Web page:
“I feel that they are vital to us now because the human condition does not change,” he said of the Scriptures, which he is gleaning not for their “gloom and doom” qualities but what they tell us about cycles of history. “We are all hungry for security, for food and a meaning for our life. ‘How do I live in this world?’ These texts for me are not dusty, flattened, closed off in some book. But just like the greatest stuff in Shakespeare, there is something there that has kept them alive and relevant.”
Sherrill — who looks and sounds a little like Bill Paxton of HBO’s “Big Love” — grew up in the Chamblee United Methodist Church, which he still attends. His first performance was in a production of “Camelot” at that church, and he traces his intertwined passions for the Bible and theater back to that formative time. “I still consider myself an actor, but I consider myself a kind of circuit pastor and amateur theologian.”
Years ago, he took up the “Gospel of John” as a daily devotional tool without ever thinking it might some day be a performance piece. “I walked out on my front porch and started to learn the prologue, to memorize it,” he said during an interview in a Georgia Shakespeare conference room. “The more I got into it, the more it started to resonate with me.”
Today, after hundreds of performances, “ ‘Gospel’ remains fresh,” he said, “because these words I feel are living and active and moving and refuse to be decided upon or forced into some certain little box.”
Unlike the Gospel of John, however, the books of Isaiah and Jeremiah are too long to memorize. “They are too huge,” he said. “You can’t learn the whole books, and I tell you, nobody would want to sit there for them.”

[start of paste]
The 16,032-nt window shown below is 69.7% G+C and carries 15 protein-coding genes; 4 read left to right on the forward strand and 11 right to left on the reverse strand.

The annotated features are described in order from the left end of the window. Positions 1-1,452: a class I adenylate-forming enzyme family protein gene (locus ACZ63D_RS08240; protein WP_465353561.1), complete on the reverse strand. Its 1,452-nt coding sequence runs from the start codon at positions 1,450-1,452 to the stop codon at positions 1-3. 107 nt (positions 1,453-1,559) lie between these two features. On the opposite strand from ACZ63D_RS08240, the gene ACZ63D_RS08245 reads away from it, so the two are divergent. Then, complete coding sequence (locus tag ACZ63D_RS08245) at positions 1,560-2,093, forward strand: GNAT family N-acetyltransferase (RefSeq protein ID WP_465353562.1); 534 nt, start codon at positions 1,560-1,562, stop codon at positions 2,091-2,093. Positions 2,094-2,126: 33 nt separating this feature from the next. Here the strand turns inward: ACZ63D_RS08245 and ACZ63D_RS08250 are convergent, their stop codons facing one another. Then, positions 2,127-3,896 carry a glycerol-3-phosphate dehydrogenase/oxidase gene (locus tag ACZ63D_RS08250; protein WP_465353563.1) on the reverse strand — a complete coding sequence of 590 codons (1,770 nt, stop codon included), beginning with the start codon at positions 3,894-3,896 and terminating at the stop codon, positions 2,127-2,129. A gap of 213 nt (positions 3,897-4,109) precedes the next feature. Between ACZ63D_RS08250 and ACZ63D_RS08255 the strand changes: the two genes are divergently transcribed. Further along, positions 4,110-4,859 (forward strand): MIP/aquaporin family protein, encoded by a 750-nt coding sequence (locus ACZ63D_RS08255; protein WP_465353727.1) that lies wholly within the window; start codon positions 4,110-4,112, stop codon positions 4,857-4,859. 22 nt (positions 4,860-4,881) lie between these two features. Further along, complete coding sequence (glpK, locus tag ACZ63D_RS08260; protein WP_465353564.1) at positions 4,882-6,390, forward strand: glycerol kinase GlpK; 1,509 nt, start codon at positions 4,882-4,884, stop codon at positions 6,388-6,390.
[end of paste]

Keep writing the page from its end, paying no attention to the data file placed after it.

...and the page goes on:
During the new piece, which features multimedia and sound design by his manager, Mark Hickman, the prophets are called in like witnesses in a courtroom as images of suffering and devastation whir by on a video screen. Sherrill finds parallels between things like Wall Street’s bull and the story of Moses and the Golden Calf. “I feel God is scandalized by injustice and has an overriding concern for the oppressed, the marginal and the poor,” he said.
As ominous as the words of prophets can be, the actor wants to stress a sense of hope and salvation. “We can’t, sitting here in 2010, imagine a world where there is not injustice, war or violence, a world where a billion people don’t live in extreme poverty. But the prophets can. They have this beautiful poetic imagery that seems to be expressing God’s hope.”